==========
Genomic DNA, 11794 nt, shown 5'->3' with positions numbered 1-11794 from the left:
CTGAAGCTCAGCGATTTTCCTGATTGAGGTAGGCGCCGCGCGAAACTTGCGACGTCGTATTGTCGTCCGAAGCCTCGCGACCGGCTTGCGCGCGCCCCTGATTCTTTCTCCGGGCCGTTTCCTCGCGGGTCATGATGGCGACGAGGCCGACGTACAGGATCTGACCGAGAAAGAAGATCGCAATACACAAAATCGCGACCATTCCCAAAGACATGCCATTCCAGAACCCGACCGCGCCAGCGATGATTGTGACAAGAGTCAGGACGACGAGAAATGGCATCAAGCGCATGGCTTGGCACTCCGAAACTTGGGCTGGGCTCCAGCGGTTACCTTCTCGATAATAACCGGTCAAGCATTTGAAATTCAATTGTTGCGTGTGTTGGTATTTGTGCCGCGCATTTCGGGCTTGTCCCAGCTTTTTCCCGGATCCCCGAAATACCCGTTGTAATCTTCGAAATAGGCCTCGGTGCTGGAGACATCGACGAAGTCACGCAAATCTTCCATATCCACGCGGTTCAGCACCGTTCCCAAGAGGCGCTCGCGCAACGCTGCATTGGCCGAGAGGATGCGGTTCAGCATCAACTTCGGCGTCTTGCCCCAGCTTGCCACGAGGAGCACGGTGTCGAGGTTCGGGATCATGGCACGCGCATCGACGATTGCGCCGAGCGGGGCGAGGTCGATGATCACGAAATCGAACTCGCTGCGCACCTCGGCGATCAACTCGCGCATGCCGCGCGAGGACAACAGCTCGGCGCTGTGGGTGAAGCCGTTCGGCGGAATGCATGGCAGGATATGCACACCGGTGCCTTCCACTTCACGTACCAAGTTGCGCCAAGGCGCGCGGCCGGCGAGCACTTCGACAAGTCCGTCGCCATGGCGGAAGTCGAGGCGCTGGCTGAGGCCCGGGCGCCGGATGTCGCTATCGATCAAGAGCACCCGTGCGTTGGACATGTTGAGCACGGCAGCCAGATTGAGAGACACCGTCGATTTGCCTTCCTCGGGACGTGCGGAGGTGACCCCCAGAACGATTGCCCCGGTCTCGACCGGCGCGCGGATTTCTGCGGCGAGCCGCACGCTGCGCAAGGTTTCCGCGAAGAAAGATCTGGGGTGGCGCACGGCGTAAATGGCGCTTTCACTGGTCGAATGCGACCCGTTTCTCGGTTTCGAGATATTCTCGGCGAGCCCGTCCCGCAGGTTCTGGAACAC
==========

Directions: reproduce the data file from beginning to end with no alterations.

Genomic DNA, 11794 nt, shown 5'->3' with positions numbered 1-11794 from the left:
CTGAAGCTCAGCGATTTTCCTGATTGAGGTAGGCGCCGCGCGAAACTTGCGACGTCGTATTGTCGTCCGAAGCCTCGCGACCGGCTTGCGCGCGCCCCTGATTCTTTCTCCGGGCCGTTTCCTCGCGGGTCATGATGGCGACGAGGCCGACGTACAGGATCTGACCGAGAAAGAAGATCGCAATACACAAAATCGCGACCATTCCCAAAGACATGCCATTCCAGAACCCGACCGCGCCAGCGATGATTGTGACAAGAGTCAGGACGACGAGAAATGGCATCAAGCGCATGGCTTGGCACTCCGAAACTTGGGCTGGGCTCCAGCGGTTACCTTCTCGATAATAACCGGTCAAGCATTTGAAATTCAATTGTTGCGTGTGTTGGTATTTGTGCCGCGCATTTCGGGCTTGTCCCAGCTTTTTCCCGGATCCCCGAAATACCCGTTGTAATCTTCGAAATAGGCCTCGGTGCTGGAGACATCGACGAAGTCACGCAAATCTTCCATATCCACGCGGTTCAGCACCGTTCCCAAGAGGCGCTCGCGCAACGCTGCATTGGCCGAGAGGATGCGGTTCAGCATCAACTTCGGCGTCTTGCCCCAGCTTGCCACGAGGAGCACGGTGTCGAGGTTCGGGATCATGGCACGCGCATCGACGATTGCGCCGAGCGGGGCGAGGTCGATGATCACGAAATCGAACTCGCTGCGCACCTCGGCGATCAACTCGCGCATGCCGCGCGAGGACAACAGCTCGGCGCTGTGGGTGAAGCCGTTCGGCGGAATGCATGGCAGGATATGCACACCGGTGCCTTCCACTTCACGTACCAAGTTGCGCCAAGGCGCGCGGCCGGCGAGCACTTCGACAAGTCCGTCGCCATGGCGGAAGTCGAGGCGCTGGCTGAGGCCCGGGCGCCGGATGTCGCTATCGATCAAGAGCACCCGTGCGTTGGACATGTTGAGCACGGCAGCCAGATTGAGAGACACCGTCGATTTGCCTTCCTCGGGACGTGCGGAGGTGACCCCCAGAACGATTGCCCCGGTCTCGACCGGCGCGCGGATTTCTGCGGCGAGCCGCACGCTGCGCAAGGTTTCCGCGAAGAAAGATCTGGGGTGGCGCACGGCGTAAATGGCGCTTTCACTGGTCGAATGCGACCCGTTTCTCGGTTTCGAGATATTCTCGGCGAGCCCGTCCCGCAGGTTCTGGAACAC